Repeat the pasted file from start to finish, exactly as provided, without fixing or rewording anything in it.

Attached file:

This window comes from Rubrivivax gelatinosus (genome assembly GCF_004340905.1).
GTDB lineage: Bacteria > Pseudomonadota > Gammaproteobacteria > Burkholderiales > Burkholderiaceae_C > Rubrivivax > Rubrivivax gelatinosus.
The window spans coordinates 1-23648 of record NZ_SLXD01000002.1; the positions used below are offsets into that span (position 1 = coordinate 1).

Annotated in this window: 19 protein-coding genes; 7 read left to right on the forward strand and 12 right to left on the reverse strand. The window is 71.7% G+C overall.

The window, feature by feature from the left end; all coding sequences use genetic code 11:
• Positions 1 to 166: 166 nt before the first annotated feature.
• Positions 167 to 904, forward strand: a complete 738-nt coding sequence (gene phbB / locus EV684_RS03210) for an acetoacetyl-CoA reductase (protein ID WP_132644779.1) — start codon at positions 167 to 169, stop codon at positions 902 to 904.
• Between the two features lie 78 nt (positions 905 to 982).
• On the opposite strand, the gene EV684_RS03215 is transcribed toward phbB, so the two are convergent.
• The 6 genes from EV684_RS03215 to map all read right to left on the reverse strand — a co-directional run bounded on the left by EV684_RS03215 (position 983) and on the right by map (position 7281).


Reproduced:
This window comes from Rubrivivax gelatinosus (genome assembly GCF_004340905.1).
GTDB lineage: Bacteria > Pseudomonadota > Gammaproteobacteria > Burkholderiales > Burkholderiaceae_C > Rubrivivax > Rubrivivax gelatinosus.
The window spans coordinates 1-23648 of record NZ_SLXD01000002.1; the positions used below are offsets into that span (position 1 = coordinate 1).

Annotated in this window: 19 protein-coding genes; 7 read left to right on the forward strand and 12 right to left on the reverse strand. The window is 71.7% G+C overall.

The window, feature by feature from the left end; all coding sequences use genetic code 11:
• Positions 1 to 166: 166 nt before the first annotated feature.
• Positions 167 to 904, forward strand: a complete 738-nt coding sequence (gene phbB / locus EV684_RS03210) for an acetoacetyl-CoA reductase (protein ID WP_132644779.1) — start codon at positions 167 to 169, stop codon at positions 902 to 904.
• Between the two features lie 78 nt (positions 905 to 982).
• On the opposite strand, the gene EV684_RS03215 is transcribed toward phbB, so the two are convergent.
• The 6 genes from EV684_RS03215 to map all read right to left on the reverse strand — a co-directional run bounded on the left by EV684_RS03215 (position 983) and on the right by map (position 7281).